Andrew,

There are 2 more experiments that would definitely be worth running:

1) with the current benchmark config and XFS filesystem, increase the log
size to maximum (32768 blocks)

2) With ext3 and the 400M journal, increase the running time of the
benchmark to say 600 secs?

Have theory, need confirmation!

Mike

-----Original Message-----
From: samba-technical-bounces+mg=sgi.com@lists.samba.org
[mailto:samba-technical-bounces+mg=sgi.com@lists.samba.org] On Behalf Of
tridge@samba.org
Sent: Wednesday, 1 December 2004 12:12 PM
To: samba-technical@samba.org
Cc: alex@clusterfs.com
Subject: Re: xattr performance and Samba4

I've been following up on some ext3 tuning option to see whether we can get
decent xattr performance.

In particular I've been looking at a suggest from the clusterfs folks on
using a larger journal (by using the -J size=XXX option to mke2fs) and using
larger inodes (using the -I option with the current 2.6.10 kernel patch from
Alex Tomas).

Here are the results:

http://samba.org/~tridge/xattr_results/ext3-tuning.png

Curves are:

green: default setup (which is what most users will get).
red: a 256 byte inode is used with the large inode patch
mauve: 400M journal is used with default inode size
blue: both a 400M journal and a 256 byte inode are used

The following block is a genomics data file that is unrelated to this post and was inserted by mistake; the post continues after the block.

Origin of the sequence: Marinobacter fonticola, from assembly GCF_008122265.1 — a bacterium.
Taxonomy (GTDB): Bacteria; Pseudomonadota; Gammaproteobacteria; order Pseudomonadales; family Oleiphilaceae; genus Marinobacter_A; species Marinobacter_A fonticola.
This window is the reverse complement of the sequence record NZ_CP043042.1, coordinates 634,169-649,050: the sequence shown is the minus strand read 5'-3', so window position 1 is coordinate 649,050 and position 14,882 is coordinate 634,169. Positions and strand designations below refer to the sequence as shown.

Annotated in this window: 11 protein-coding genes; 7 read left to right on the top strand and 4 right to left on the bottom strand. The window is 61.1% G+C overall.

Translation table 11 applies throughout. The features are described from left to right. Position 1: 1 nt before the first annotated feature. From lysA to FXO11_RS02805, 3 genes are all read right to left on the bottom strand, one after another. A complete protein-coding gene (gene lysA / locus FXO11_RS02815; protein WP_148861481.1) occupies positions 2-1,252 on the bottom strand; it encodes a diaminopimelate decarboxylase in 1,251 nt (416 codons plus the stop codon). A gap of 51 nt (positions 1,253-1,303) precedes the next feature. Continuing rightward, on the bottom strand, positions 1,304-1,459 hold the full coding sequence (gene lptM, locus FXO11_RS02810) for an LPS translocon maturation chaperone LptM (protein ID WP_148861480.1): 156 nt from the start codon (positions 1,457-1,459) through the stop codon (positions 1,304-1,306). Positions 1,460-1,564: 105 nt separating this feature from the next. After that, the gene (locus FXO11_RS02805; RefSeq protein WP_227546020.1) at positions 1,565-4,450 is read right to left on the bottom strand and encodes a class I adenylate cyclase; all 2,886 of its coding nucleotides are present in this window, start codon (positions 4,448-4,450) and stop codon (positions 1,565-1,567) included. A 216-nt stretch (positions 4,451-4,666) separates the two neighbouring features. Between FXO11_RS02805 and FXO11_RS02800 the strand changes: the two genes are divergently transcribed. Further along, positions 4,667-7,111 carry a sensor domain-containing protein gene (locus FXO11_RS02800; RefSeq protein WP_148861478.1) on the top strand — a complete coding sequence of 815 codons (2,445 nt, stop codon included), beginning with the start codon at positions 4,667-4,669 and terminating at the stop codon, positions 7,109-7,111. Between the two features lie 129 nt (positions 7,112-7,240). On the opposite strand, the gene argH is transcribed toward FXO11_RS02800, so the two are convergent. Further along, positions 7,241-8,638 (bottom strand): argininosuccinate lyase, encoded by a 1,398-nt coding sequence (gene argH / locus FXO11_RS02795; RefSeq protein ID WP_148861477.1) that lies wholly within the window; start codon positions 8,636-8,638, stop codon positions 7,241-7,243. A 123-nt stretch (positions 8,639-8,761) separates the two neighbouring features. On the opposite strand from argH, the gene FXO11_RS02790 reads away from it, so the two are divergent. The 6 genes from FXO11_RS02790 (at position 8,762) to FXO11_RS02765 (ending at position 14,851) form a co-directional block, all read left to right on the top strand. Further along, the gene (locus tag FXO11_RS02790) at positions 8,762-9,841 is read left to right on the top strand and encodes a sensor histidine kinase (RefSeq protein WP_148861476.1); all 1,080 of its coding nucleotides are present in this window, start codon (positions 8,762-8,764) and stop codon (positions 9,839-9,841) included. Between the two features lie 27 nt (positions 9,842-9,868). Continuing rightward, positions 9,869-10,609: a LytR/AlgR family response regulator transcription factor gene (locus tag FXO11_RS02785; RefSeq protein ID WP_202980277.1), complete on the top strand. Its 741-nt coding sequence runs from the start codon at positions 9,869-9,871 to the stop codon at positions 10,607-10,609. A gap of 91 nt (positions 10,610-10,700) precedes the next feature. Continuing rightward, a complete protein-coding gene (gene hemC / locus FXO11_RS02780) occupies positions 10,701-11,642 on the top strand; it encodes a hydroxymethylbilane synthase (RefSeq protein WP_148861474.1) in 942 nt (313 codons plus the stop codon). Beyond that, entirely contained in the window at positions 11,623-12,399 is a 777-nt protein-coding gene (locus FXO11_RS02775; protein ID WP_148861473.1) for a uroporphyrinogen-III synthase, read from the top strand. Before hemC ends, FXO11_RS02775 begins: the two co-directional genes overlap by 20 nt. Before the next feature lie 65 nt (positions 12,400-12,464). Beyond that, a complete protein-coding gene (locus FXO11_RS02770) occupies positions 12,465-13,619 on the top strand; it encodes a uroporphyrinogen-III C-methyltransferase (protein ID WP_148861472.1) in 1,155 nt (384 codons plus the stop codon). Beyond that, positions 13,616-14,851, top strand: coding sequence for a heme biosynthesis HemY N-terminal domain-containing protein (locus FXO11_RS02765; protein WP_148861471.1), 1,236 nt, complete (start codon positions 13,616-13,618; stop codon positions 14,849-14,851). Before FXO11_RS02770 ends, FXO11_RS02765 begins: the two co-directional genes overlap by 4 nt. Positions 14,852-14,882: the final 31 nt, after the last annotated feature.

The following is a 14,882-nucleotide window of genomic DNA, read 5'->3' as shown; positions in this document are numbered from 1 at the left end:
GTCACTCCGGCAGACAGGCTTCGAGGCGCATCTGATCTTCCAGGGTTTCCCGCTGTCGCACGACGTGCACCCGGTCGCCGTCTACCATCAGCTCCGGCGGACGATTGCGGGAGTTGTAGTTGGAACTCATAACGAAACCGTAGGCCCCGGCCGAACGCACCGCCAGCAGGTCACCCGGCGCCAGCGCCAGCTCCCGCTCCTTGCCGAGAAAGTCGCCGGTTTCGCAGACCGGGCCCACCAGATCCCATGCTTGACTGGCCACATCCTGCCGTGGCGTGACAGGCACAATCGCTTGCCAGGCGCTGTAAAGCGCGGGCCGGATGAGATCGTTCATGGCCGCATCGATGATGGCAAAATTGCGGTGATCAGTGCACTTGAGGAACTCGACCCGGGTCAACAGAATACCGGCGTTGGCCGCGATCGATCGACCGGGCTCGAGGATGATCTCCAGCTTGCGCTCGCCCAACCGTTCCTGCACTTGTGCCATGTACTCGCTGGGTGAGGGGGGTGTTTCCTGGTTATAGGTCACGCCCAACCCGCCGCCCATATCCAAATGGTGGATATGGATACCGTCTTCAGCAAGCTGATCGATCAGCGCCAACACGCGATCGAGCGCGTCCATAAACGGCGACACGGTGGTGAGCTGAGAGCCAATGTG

I'm delighted with this! It means that it is possible to get excellent and
extremely scalable results with a Linux journaled filesystem and Samba4.

The other results that are interesting are:

http://samba.org/~tridge/xattr_resul...patch-alex.png

that shows the dbench3 performance with and without the large inode size,
and with and without xattrs. It demonstrates that using xattrs in Samba4
will cost us extremely little once this patch hits mainstream kernels. The
tiny cost will be totally swamped by the noise once you use this in a full
Samba setup, intead of just in dbench.

The only downside is that admins will need to use special options to create
their filesystems, as the default performance is awful. I've suggested some
changes to the defaults to the extfs developers.

Cheers, Tridge